US-Gulf arms sale, an attempt to circumvent Congress

On Wednesday, US senators questioned the State Department official about US President, Donald Trump’s, decision to sell arms to Saudi Arabia, UAE and Jordon. They challenges Trump’s emergency declaration made on May 24, under the Arms Export Control Act to push through the sale of 22 different arms, worth $8 billion, without congressional review. Not only the Democrat objected to the move, calling it “slap in the face”, even Republicans also opposed the same.

Assistant Secretary of State for Political-Military Affairs R Clarke Cooper justified the move by giving explanation to the House Foreign Affairs Committee for Trump administration’s decision to rush weapons sales. He said that it was necessary to counter the “urgent regional threat posed by Iran” and to ensure that US allies do not purchase arms from “near-peer competitors” like China and Russia.

Democratic Representative Colin Allred of Texas criticised the move by calling it an attempt to keep the Congress in dark. Allred said, “It seems like … an attempt just basically to circumvent Congress because we did not agree with the decision to sell these arms to Saudi Arabia.”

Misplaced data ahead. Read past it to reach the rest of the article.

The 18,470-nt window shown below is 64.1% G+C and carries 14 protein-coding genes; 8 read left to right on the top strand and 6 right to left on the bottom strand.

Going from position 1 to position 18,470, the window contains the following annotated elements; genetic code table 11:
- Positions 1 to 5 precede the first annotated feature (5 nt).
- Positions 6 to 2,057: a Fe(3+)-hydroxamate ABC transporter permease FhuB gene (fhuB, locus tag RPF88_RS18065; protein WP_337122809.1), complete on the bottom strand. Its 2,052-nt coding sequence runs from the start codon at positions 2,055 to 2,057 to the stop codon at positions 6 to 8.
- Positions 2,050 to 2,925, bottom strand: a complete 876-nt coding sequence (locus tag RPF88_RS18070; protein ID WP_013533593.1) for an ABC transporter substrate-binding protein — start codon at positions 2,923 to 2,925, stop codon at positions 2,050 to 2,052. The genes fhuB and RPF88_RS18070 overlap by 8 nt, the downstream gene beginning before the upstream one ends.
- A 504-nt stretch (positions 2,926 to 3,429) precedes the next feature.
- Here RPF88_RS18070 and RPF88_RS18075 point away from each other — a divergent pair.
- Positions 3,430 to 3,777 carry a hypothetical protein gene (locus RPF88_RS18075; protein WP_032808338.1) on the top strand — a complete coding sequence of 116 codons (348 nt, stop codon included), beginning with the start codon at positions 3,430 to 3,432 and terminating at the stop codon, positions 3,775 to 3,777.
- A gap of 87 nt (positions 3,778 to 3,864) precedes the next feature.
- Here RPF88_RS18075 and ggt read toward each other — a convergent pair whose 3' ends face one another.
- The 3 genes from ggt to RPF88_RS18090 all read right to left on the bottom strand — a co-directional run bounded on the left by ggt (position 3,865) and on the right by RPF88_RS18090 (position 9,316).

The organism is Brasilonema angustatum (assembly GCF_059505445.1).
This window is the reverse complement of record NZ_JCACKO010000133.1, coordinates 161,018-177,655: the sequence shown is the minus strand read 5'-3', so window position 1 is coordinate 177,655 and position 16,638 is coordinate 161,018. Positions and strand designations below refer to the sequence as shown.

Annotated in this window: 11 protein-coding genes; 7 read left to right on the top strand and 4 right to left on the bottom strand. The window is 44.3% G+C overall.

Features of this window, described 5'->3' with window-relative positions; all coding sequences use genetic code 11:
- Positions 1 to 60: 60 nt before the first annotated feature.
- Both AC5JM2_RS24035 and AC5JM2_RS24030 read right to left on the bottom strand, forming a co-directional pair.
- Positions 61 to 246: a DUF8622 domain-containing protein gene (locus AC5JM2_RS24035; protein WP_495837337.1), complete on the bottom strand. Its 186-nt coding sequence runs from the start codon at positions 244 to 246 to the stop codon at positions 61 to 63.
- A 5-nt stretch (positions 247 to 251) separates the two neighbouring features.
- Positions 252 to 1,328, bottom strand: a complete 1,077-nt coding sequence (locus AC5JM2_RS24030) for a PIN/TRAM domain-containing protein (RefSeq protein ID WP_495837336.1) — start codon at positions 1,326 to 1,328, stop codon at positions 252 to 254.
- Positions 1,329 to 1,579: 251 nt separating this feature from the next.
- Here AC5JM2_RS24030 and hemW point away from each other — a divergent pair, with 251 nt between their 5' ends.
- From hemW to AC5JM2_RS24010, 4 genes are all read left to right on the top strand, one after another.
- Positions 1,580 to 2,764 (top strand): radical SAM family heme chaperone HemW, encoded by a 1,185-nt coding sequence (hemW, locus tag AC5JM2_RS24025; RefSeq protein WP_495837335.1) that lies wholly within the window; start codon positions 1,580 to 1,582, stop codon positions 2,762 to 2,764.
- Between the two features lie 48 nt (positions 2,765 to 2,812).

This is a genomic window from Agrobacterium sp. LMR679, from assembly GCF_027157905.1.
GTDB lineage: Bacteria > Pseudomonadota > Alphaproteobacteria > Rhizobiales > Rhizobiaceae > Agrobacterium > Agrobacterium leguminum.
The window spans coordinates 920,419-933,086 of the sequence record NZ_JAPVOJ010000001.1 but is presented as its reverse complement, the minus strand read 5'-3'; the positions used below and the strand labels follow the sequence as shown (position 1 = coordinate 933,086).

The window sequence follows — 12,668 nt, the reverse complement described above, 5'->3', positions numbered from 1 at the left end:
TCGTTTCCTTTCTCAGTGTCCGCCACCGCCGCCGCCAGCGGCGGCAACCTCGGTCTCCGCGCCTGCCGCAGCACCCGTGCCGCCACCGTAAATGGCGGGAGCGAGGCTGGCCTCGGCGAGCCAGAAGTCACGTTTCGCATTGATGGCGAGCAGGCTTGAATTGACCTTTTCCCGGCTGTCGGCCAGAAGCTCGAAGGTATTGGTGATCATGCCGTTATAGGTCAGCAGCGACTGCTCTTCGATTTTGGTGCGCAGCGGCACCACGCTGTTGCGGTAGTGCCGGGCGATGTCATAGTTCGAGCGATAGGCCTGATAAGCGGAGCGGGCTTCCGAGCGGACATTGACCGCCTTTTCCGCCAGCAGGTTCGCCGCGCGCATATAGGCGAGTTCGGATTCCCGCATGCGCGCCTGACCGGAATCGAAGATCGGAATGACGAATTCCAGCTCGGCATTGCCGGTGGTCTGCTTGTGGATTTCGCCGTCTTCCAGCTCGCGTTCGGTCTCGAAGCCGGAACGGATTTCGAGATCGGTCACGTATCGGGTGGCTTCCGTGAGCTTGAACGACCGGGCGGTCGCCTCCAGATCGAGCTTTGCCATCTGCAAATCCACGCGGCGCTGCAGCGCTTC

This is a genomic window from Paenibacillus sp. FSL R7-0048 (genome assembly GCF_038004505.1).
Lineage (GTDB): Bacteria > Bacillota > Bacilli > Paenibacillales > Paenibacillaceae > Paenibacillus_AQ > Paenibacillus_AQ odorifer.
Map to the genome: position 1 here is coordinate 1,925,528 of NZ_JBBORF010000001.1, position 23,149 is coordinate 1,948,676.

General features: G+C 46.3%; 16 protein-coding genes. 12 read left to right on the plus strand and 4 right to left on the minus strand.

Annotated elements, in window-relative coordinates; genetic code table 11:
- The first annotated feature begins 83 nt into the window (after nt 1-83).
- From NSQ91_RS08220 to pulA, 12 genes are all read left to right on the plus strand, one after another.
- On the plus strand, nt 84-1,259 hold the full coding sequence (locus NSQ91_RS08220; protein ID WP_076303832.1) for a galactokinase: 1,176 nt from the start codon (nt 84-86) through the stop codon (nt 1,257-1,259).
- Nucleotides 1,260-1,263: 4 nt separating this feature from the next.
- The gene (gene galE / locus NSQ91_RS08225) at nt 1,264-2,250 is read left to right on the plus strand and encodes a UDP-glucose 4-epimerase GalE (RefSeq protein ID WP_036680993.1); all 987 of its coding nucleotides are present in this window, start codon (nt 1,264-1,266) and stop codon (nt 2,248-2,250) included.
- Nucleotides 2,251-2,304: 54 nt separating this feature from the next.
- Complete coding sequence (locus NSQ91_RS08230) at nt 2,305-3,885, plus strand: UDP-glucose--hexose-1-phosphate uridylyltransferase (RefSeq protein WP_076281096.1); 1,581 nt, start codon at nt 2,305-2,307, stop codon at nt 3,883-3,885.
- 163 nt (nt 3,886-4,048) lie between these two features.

US lawmakers have put a part of the arms sale on hold over concerns with Saudi Arabia’s human rights record, and for Kingdom and Emirates alleged involvement in the Yemen crisis, worst humanitarian crisis where over 70,000 Yemeni civilians have been killed in the war since January 2016. Some are even making an effort to stop Trump’s move, which is seen as an ‘abuse of power’.

Todd Young, a Republican from Indiana, suggested to introduce a new legislation, under the Foreign Assistance Act. It would require the Trump administration to issue a report in 30 days on the kingdom’s human rights record, at which time Congress could vote to block the arms sales despite Trump’s alleged emergency.

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